#8
But Jimi was precise. Wasnt he? In what ways was he sloppy? And what about other great players? The way i picture it is like this : A guy picks up a guitar, learns a few chords and a few licks, joins a band, gets better and better and better somehow, and then hes great. Im thinking of Slash when i say that. And Prince too. He started at about 12, and by the time he was 18 or so he was brilliant. What with school and whatnot, how the hell did he get so good? Do you see what i mean? Its always been a mystery to me how these people just get so good in such a short time. I realise that some people have lots of natural talent but at the end of the day a guitar is a very precise instrument, and one wrong move can mess you up. Where do they find the time? Do they go into a dimension where they spend years practising non stop and then come back and time hasnt moved forward?

You know im just ranting.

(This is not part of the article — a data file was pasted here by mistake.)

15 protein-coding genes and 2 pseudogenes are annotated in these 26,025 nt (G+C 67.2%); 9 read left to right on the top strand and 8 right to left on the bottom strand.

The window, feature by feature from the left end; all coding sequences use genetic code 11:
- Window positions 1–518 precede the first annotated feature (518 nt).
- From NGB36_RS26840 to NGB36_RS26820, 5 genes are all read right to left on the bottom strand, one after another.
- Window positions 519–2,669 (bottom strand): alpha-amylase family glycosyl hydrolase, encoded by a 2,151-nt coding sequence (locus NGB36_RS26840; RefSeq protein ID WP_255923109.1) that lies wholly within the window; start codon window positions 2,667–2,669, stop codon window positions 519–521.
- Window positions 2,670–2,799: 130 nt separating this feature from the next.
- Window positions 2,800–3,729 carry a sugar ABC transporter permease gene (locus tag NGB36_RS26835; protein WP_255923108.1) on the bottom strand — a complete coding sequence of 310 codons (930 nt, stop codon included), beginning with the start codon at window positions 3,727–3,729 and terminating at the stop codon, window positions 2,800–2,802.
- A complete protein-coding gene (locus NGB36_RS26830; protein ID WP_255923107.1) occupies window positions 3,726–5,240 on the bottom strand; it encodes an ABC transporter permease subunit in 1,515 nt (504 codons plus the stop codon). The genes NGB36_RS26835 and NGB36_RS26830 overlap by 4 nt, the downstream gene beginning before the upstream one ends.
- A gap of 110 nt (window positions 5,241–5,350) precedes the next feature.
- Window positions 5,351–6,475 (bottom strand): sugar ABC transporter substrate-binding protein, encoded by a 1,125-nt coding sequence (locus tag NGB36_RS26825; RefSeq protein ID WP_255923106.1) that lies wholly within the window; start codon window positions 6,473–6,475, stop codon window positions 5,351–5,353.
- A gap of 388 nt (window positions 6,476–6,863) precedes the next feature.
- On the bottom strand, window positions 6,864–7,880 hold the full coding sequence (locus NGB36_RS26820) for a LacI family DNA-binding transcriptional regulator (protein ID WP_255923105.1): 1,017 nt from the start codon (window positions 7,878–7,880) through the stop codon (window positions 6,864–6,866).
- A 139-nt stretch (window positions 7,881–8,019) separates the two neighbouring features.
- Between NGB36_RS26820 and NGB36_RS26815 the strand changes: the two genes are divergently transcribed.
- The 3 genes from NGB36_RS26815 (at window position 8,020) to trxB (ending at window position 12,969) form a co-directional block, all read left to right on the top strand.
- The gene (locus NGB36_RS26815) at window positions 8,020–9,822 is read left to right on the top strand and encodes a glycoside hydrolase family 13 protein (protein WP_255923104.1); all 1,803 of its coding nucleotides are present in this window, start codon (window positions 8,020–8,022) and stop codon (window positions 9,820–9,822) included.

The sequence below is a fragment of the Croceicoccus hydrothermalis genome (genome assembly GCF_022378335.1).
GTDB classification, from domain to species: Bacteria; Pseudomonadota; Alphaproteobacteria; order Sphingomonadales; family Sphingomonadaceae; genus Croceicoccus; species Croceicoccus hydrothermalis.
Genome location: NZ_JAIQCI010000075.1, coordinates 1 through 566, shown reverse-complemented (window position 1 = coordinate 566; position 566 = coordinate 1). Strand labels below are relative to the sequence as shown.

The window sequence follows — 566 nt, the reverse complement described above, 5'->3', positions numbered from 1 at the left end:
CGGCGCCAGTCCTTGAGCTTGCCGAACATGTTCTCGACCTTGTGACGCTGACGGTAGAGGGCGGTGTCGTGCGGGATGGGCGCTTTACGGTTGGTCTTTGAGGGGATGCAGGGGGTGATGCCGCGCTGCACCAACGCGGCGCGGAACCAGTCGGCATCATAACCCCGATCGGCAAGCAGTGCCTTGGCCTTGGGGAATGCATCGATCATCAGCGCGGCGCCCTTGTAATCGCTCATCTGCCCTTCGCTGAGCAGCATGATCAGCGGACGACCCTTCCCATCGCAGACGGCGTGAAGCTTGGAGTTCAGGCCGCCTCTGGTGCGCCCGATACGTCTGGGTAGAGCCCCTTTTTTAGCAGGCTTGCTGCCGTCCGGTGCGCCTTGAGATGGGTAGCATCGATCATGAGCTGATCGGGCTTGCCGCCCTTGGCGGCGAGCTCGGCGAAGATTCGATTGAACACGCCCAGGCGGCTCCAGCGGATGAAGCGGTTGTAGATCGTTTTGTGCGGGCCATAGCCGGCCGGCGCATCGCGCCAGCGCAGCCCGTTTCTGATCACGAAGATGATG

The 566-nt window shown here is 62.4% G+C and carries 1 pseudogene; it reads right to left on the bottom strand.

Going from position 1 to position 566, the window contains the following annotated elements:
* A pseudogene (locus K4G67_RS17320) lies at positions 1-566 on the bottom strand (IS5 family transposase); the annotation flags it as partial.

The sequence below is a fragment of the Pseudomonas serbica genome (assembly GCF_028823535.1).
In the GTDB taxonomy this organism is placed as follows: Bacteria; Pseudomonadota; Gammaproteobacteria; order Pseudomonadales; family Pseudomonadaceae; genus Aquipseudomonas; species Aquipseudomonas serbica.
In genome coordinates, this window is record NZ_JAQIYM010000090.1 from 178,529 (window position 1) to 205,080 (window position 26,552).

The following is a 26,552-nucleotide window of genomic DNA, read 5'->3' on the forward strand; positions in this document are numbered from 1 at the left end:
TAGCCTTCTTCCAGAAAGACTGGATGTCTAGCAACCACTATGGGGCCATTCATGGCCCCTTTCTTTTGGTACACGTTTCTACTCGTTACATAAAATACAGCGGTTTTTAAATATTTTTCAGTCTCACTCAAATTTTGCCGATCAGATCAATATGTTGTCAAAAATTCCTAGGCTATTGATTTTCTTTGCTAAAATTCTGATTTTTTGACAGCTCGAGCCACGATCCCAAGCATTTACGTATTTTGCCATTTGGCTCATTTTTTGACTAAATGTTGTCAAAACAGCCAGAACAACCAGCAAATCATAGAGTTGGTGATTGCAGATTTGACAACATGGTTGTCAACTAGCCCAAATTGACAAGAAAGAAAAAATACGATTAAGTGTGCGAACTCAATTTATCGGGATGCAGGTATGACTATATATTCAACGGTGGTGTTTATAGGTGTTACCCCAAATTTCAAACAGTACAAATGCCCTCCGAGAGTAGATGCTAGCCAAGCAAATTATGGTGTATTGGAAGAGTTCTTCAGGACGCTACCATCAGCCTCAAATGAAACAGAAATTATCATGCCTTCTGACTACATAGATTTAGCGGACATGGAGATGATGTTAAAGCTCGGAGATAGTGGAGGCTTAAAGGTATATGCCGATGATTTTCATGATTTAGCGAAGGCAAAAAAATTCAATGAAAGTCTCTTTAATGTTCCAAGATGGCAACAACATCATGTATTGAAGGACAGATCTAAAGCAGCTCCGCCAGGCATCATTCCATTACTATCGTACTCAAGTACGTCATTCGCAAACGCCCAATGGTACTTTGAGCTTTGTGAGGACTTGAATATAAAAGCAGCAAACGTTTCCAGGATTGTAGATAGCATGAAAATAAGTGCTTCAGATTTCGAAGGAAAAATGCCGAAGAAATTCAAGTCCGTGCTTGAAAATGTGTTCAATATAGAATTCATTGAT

#9
Define 'brilliant'. Obviously you find it amazing that Prince became 'brilliant' in 6 years. Prince and Slash are not really technicians, however they do have great ideas. Do you have to be playing for a certain amount of time before you can come up with a great idea? They weren't shredders, but they rocked because they had great new ideas about guitar playing.
#11
^lol, when I finished that post I realized I had just called slash an innovator...I actually meant guitarists like Hendrix, SRV etc...
#12
Ok listen to some of my stuff (if you have time of course) here :

www.myspace.com/leafarspace

The ones to listen for are the first ("Lets jam" and no.19 ("stand still")

Ive been playing for 20 years. Tell me if you think my playing has weaknesses. I know it has, but i wonder if you can tell.